Good Morning, City by Pat Kiernan, Pascal Campion (illustrator)Most people in the city are fast asleep as the city starts to wake up. The baker, ferry boat captain, and even the TV anchorman all start their days early to open the bakery, help commuters get to work, and help other New Yorkers get ready to start their day in Good Morning, City (2016) by Pat Kiernan, illustrated by Pascal Campion.

Pat Kiernan is locally known in New York City as an anchor on NY1 news where he generally works the morning shift including the popular feature “In the Papers.” Having spent much of his career waking up in the early hours of the morning, Kiernan’s picture book debut explores the varied morning routines of New Yorkers across the big city.

Kiernan’s text hits that sweet spot that promises Good Morning, City will be a winner for one-on-one readings or when read aloud to larger audiences. Each page features a brief vignette of something that happens during the early morning as the city begins to wake up.

Campion’s illustrations are vibrant and perfectly capture the diffuse sunlight that will be familiar to early risers in any city. Large double page spreads evocatively depict skyscrapers and other buildings and situate the family found in the beginning and end of the story within the larger context of the city.

While Good Morning, City is an obvious nod to New York City, this picture book is a versatile read-a-loud about morning routines, different lifestyles (city vs. country for instance), and generally greeting the day. Good Morning, City is a beautifully illustrated story with approachable text that encourages readers to interact with the story as they, too, say good morning to the city in the story (and their own). Recommended.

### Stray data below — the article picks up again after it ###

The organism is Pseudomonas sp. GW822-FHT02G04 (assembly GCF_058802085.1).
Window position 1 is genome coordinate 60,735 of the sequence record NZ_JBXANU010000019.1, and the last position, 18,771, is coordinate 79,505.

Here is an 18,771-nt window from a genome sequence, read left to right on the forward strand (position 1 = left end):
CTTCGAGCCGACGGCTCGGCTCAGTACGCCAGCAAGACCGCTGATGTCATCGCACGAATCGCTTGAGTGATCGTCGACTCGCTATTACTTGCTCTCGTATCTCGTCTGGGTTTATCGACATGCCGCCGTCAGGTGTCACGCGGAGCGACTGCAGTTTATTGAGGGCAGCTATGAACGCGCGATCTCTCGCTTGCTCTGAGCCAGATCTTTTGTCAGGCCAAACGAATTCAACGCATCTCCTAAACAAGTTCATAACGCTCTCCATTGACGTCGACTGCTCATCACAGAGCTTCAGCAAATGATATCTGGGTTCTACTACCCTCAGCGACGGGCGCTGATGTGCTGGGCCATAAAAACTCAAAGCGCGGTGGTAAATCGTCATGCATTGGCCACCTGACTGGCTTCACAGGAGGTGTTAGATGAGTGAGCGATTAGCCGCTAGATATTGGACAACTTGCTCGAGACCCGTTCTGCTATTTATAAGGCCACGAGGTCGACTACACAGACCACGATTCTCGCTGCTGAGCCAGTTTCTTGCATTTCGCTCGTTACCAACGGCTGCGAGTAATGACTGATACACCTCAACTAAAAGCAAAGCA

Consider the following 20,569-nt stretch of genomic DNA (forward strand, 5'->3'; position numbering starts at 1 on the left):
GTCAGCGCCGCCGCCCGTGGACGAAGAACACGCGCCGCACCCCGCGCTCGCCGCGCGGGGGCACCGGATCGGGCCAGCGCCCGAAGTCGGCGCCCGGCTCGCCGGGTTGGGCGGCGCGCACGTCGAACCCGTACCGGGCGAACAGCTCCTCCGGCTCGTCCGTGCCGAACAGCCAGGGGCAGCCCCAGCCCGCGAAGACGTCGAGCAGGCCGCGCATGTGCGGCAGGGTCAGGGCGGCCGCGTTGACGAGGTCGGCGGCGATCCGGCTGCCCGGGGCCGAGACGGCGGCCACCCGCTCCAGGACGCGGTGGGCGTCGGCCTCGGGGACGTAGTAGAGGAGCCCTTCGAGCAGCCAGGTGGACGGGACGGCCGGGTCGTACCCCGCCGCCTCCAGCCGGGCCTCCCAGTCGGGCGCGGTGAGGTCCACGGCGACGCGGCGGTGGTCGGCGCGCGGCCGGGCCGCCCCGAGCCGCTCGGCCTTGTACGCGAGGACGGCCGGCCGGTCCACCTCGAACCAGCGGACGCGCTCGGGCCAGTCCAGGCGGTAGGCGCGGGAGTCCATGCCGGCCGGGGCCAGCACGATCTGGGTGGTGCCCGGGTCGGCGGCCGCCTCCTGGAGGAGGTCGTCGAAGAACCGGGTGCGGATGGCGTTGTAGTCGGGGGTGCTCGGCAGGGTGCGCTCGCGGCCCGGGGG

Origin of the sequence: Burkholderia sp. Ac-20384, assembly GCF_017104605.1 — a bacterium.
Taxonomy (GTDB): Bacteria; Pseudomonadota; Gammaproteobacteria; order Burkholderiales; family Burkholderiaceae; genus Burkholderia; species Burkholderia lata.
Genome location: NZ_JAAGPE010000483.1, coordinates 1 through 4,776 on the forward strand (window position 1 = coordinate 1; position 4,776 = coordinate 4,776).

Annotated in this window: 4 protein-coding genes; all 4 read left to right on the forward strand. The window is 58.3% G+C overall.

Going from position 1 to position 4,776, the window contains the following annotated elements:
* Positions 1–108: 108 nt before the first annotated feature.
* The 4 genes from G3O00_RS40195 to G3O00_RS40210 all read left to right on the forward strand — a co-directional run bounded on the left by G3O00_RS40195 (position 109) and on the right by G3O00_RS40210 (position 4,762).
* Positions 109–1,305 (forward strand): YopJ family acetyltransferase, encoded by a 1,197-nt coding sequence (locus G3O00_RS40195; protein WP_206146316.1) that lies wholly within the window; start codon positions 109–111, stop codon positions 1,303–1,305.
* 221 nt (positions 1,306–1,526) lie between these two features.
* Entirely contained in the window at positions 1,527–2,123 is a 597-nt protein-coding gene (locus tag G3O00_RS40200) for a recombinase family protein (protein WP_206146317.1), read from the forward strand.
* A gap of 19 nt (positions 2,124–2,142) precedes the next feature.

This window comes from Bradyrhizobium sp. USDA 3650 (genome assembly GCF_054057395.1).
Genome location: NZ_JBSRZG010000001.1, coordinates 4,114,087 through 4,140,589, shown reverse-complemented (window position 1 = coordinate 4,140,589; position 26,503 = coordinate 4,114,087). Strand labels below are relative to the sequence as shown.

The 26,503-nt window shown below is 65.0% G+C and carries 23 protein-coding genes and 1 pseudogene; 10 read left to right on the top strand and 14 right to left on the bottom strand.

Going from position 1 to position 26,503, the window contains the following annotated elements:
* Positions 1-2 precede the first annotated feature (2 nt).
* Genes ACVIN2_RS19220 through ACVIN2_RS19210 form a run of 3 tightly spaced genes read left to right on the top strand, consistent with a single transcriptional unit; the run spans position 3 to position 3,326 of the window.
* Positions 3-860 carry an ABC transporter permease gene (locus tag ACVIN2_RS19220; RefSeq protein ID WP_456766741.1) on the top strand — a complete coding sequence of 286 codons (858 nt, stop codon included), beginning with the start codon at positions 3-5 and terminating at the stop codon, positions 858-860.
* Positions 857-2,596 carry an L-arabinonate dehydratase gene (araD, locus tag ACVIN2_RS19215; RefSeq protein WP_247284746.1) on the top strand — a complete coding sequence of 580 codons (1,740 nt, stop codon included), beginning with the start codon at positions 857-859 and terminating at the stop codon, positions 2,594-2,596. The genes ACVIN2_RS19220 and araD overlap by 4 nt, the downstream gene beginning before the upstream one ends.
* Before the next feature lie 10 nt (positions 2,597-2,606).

*An advance copy of this title was provided by the publisher for review consideration*

Week in Review: November 20

missprintweekreviewThis week on the blog you can check out:

This week I got a ton of stuff done including work on my library system’s summer reading lists, a fun blog post for YALSA’s Hub, and choosing the titles for my library’s Mock Printz in January.

I’ve also been walking a lot and it has been . . . challenging. But I will prevail.

View from a lunch time walk in Mount Prospect Park. Now that I have an UP2 holding me accountable for steps (and because I have a pretty sedentary job a lot of the time) I am trying to walk more. This week I took a twenty to thirty minute walk every day at lunch. It's been a big help in keeping me focused and relaxed/calm during the day but it's also been harder than I expected to get back in the habit (not helped, I am sure, by the fact that I'm wearing non cushioned boots on these walks) and remembering to push off with my heels and maintain good posture and breath properly. That said I already am feeling more mindful and even just going down the street in a straight line I see some amazing sights. #latergram #nofilter #walking #autumn #fall #foliage #leaves #trees #brooklyn #newyork #mountprospectpark #jawboneup

A photo posted by Emma (@missprint_) on

If you want to see how my month in reading is shaking out be sure to check out my November Reading Tracker.

How was your week?